On March 31, 2017, the Court approved a $10 Million settlement secured by Joseph A. Power Jr. and Carolyn Daley for the death of a Chicago Firefighter killed in a building collapse on December 22, 2010. Plaintiff maintained that Apex Mortgage Corporation had taken possession and control of the property where the building collapsed, was aware of the distressed and dangerous condition of the property, and yet failed to fix any of the problems at the building because it would not be able to get its money back out of the property that it held a mortgage on. After five and a half years of litigation, Apex Mortgage Corporation agreed to pay the $10 million settlement for the death of Firefighter C.A. who was 34 years old at the time of his death and left surviving him a wife and a one year old son.
On December 22, 2010, at about 6:52am, a small rubbish fire occurred in a property on E. 75th Street and the Chicago Fire Department responded. Firefighters, including C.A., forced entry into the Property to determine whether or not there were people inside the Property. While inside the Property, the east wall of the Property failed causing a total collapse of the timber truss roof onto firefighters, including C.A. As a result of the collapse of the timber truss roof, C.A. suffered severe and permanent injuries resulting in his death on December 22, 2010.
The Property at issue was owned by Defendants Chuck and Richard Dai and on February 28, 2000, Defendant Apex Mortgage Corporation entered into a Mortgage Security Agreement with the Dais for the Property. In 2008, the mortgage on the Property was in default and Apex began discussions with the Dais to accept a deed in lieu of foreclosure. After receiving the signed deed in lieu of foreclosure documents from the Dais, Apex hired a real estate broker to assess the Property, change the locks, clean out the Property, and board up the Property.
Upon inspection, the real estate broker determined that the Property was in poor condition. Apex subsequently made a loss claim with the insurance company it had force placed insurance with for a partial roof collapse at the Property. The claim was subsequently denied and Apex was provided with an engineer’s report of the Property from the insurance company which stated that the condition of the roof was a result of chronic lack of maintenance and total rotting having occurred of the roof beams.
Throughout this time period, there was a City of Chicago Housing Court action for the numerous code violations at the Property. Apex and the Dais were defendants in the Housing Court Action. As a result of that action, Apex aware of the numerous code violations, including structural concerns with the roof and the walls at the Property. In the Housing Court action, the City of Chicago entered into a consent order with the owner of the Property, Chuck Dai, in October 2009 to repair, sell, or demolish the property by November 2010. Chuck Dai did not comply with the consent order at any time prior to December 22, 2010. Chuck Dai was prosecuted by the Cook County State’s Attorney’s office for indirect criminal contempt for failure to comply with the consent order from the Housing Court case. Chuck Dai ultimately plead guilty and was sentenced to 6 months in Cook County Jail.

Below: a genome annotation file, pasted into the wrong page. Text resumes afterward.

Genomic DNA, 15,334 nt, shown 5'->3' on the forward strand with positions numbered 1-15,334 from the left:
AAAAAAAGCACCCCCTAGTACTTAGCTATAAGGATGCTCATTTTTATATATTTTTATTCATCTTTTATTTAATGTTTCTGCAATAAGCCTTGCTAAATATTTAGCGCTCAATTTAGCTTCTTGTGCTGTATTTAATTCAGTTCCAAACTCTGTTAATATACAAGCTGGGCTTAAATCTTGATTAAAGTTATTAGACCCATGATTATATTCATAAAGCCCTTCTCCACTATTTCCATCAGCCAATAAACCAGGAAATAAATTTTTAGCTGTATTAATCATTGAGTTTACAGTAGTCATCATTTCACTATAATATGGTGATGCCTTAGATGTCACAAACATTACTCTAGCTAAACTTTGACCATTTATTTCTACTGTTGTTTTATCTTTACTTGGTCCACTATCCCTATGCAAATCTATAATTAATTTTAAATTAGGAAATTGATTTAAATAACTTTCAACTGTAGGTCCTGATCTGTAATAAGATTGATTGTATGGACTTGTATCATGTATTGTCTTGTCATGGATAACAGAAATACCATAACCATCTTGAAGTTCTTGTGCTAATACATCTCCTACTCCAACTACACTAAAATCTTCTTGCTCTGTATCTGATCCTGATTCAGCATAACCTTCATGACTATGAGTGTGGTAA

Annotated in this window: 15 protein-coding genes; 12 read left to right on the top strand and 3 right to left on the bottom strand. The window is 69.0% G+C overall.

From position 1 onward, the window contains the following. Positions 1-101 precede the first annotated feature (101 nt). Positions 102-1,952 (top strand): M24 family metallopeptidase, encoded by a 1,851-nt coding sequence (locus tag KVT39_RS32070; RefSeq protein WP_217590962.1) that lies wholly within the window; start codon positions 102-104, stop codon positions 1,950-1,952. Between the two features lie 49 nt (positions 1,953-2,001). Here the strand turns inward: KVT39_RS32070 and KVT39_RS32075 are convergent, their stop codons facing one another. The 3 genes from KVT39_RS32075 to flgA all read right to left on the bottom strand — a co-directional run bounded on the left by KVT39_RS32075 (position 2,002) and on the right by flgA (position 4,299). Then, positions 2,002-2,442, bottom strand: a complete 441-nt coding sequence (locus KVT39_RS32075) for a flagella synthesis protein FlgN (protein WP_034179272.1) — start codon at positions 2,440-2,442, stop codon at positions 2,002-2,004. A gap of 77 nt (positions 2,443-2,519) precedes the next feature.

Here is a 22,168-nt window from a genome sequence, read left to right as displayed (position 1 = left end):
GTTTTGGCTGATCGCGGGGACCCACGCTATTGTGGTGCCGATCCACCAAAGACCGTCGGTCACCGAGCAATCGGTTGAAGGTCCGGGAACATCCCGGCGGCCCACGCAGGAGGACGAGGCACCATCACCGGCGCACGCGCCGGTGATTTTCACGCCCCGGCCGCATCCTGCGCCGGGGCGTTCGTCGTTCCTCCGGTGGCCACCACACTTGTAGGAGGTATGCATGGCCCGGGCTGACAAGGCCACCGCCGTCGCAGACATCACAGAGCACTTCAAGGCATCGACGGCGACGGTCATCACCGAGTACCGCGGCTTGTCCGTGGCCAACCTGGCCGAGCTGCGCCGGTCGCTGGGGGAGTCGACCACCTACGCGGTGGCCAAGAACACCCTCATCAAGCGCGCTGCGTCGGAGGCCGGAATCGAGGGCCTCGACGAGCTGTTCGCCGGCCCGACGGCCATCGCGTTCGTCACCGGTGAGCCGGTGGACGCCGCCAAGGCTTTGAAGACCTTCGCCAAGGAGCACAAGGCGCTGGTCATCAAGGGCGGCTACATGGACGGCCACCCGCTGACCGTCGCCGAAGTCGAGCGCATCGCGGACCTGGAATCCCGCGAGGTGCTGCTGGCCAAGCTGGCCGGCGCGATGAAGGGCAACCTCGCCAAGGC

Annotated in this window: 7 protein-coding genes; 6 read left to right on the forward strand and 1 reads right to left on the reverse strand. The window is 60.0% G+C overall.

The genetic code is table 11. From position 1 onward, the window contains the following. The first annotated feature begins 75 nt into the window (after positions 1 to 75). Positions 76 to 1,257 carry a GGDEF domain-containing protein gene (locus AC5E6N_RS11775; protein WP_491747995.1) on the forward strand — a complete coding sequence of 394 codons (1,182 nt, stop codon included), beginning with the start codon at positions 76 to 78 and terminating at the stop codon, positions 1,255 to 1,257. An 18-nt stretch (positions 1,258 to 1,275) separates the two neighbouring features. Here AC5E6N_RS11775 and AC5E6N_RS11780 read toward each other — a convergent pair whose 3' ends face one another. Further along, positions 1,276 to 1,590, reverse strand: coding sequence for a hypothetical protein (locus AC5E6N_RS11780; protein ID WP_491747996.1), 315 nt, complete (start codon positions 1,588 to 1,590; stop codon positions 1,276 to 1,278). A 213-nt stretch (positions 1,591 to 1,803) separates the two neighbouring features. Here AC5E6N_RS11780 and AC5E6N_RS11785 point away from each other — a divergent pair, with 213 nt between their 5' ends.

Apex denied that it took possession of the Property and argued that it rejected the deed in lieu of foreclosure in April of 2009 via letter sent to the Dais. However, the Dais testified at their depositions that they never received these letters and Apex’s attorney had no confirmation that in fact the letters had been served.
Plaintiff intended to prove at trial that Apex Mortgage Corporation had taken possession and control of the Property beginning in 2008. It was aware of the severe and dangerous structural problems and code violations at the Property, but Apex failed to do anything to remedy any of the conditions at the Property putting every person who walked into the Property in harm’s way, including Firefighter C.A. on December 22, 2010.
“This was a preventable tragedy had Apex Mortgage Corporation repaired the condition at the Property or demolished it when it became aware of the significant and dangerous structural problems at the building more than a year and a half before the collapse,” said Carolyn Daley Scott. “Instead of fixing the problem and implanting a maintenance plan as was suggested by the engineer’s report Apex was provided more than a year before the collapse, Apex chose to walk away from the property because it was concerned it would not get its money out of the property.” According to Joseph A. Power, Jr, founding partner of Power Rogers, LLP, “Apex put money over the safety of every person that walked in that building, including Firefighter C.A. Mortgage companies should be held accountable when they take possession of a property with significant structural problems, yet do nothing to remedy it and someone is injured or killed as a result.” “It was an honor to represent our client and her son. While this settlement cannot undo the tragic events that led to the death of Firefighter C.A., our client believes that justice has been served,” added Carolyn Daley Scott.
Firefighter E.S. was also killed in this building collapse. The wrongful death case for E.S. was settled for $5,000,000.00. His estate was represented by Peter Flowers and Michael Lenert of Meyers & Flowers.